And then the voice. Like the glow of the clock, it too was familiar.

Boker tov, motherfucker.”

Razi Wasserman.

He leaned in and pressed a gun, with silencer, against my temple.

“I’m bringing you in, macher.”

He woke me from a nightmare. One of those where I’m running too slowly and the people running after me are running too fast. They don’t catch me. But it’s an agonizing experience nonetheless. I remember awakening sick with anxiety over it. I was still seeing the chasers sprinting up the overpass, gaining two feet for my every inch. But it wasn’t the pursuit that had my stomach in knots; it was the slow tension of the whole thing. Pumping my legs against the concrete and they were like jelly, my heart racing…

“How much?” I asked, aching from the run.

“They’re offering $25,000.”

“That’s it?”

“That’ it.”

“And you’ll turn on me, throw me to the wolves, for that?”

“It’s never that easy. Do you think I’d be here if that’s all that it came down to? Running you down like a dog and tossing you to who knows what? No, never that easy, Barry. I’m doing this for my family. I’ve got six mouths to feed.”


“A son last April.”

Mazel tov.”

A sheynem dank.”

“Look, Razi,” I turned over and faced him.

Silhouetted in the garish half-light he looked more imposing than he ever had. Razi was a big guy and rough-hewn. The beard, the curling pais, the hat, they did very little to cloak the powerful build of the former Navy SEAL beneath.

“I’m in deep shit here, as you can probably tell,” I said, “I’m sure you noticed the girl, my daughter, sleeping in the other room. And the dead looking guy, you must have seen him by the television.”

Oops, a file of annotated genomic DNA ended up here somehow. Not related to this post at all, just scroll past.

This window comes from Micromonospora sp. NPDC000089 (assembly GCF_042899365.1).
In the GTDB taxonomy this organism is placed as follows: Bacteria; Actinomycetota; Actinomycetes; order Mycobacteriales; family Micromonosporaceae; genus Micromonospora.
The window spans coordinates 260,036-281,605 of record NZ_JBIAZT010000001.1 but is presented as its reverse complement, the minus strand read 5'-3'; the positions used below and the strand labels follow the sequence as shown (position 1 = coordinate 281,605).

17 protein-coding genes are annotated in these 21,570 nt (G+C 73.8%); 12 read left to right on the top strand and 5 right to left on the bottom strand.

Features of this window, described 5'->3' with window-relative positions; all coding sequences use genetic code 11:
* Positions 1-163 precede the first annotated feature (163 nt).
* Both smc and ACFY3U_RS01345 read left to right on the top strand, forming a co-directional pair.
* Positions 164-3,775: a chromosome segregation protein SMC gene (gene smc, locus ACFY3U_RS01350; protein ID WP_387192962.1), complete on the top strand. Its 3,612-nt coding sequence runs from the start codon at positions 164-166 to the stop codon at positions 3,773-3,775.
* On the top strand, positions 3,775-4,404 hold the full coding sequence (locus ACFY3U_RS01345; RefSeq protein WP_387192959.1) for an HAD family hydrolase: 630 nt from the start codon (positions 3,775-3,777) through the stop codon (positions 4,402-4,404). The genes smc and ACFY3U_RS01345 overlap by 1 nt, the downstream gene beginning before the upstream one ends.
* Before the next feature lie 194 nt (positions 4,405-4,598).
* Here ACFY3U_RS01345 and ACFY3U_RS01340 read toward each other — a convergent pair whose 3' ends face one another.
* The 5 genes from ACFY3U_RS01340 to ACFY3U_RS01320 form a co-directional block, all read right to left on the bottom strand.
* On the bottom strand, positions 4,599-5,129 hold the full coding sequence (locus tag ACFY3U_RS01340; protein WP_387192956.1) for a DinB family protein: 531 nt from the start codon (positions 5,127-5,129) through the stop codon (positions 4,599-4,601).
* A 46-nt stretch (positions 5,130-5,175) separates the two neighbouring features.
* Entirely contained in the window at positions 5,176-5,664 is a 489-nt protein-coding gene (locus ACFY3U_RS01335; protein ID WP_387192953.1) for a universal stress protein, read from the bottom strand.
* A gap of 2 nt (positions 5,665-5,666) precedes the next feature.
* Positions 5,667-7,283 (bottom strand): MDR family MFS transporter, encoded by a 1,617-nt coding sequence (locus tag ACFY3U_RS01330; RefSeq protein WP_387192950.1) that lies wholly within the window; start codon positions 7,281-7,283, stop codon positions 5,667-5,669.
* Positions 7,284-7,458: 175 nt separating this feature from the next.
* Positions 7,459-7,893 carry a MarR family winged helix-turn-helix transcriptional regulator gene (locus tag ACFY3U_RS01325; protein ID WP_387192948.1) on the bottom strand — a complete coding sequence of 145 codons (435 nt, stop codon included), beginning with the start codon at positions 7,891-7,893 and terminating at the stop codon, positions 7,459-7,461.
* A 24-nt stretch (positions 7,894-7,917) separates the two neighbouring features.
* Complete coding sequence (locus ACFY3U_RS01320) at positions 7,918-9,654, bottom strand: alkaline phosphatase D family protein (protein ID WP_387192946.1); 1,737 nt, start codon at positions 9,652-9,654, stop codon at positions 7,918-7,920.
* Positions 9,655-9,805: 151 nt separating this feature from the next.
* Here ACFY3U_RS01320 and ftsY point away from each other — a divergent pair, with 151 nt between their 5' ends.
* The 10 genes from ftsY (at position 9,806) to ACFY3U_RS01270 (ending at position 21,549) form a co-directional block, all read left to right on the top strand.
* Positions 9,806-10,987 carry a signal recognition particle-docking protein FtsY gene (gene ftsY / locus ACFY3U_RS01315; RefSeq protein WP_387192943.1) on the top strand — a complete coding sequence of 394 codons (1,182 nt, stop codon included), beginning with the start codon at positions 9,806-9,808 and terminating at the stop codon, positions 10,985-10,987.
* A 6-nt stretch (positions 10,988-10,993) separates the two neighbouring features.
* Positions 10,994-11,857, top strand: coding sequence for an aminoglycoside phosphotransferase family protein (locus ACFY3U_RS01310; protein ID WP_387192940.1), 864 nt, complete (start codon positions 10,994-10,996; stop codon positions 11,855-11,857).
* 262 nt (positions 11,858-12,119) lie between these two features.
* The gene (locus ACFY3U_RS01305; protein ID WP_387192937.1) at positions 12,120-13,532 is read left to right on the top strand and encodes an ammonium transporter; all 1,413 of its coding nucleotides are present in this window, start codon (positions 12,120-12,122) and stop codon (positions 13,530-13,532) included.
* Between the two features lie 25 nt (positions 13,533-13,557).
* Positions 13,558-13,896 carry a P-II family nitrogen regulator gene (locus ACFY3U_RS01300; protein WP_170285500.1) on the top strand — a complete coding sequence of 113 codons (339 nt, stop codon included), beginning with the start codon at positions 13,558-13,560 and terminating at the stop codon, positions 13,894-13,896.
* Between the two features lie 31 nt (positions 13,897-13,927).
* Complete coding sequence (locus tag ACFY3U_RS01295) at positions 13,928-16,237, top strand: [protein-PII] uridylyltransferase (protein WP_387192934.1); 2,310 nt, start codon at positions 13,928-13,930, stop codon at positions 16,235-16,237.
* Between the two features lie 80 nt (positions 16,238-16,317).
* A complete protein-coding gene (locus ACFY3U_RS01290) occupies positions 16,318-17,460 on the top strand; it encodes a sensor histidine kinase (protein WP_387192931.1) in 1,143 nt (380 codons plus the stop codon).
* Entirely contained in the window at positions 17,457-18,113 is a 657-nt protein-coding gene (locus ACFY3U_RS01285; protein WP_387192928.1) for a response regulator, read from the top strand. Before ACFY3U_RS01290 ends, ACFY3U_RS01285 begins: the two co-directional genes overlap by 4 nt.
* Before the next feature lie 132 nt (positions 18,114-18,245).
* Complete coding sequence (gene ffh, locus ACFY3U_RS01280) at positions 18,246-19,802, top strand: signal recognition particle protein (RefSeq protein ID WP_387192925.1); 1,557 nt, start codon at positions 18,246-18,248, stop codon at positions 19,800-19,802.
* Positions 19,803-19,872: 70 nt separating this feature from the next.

“Yeah, he alright? He didn’t bat an eye when I walked in.”

“No, he’s not alright. He’s technically dead.”

“But he was watching television.”

“That’s what he does.”


“Razi, who the hell is paying you that measly sum to bring me in?”

“Brosseau’s people.”

“Right. I’m going to give you about ten seconds to get that gun out of my face and march your ass back out the front door before I kill you. Understand?”

Razi smiled, his teeth bright green in the antiseptic light.

“Alright then.”

I’m not sure of what exactly happened next. I either leapt up from the covers and used the Knife Foot and Hand form to knock Razi to the floor or I leapt up from the covers and caught him in the throat with a Mantis Fist. Regardless, and my memory has been increasingly hazy, Razi hit the carpeted Motel 6 beige floor before he could fire a bullet into my skull.

It sounds easy in retrospect but I pulled a groin muscle doing it and Razi wasn’t down for long. He was like one of those serial killers you see in trashy films, springing back up like an airplane seat when you hit the small silver button on the armrest. He was up and firing before I made the doorway. A bullet grazed my left thigh but I was out a second later.

In the main room, Roland was still watching television. Something on the Discovery Channel about snakes. He didn’t move.

My name is Barry Winfield and this is the story of me, my daughter Charley, and a zombie named, Roland.

My name is Keith Thomas. It’s one of many names I’ve used as a writer, screenwriter, and filmmaker. If you like what you’ve read here, I have a novel, The Clarity, coming out in Feb. 2018. If you visit my website — Night Platform — you can sign up for my newsletter and I’ll tell you more about my work, my thoughts on writing, collaborating, and filmmaking, answer questions, riff on collecting good ideas, and share any worthwhile insights that I discover.


Forgotten stories, hidden ideas, and mysterious beginnings by Keith Thomas.

Keith Thomas

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I am a novelist, filmmaker, and inveterate collector of all things brooding and mysterious.


Forgotten stories, hidden ideas, and mysterious beginnings by Keith Thomas.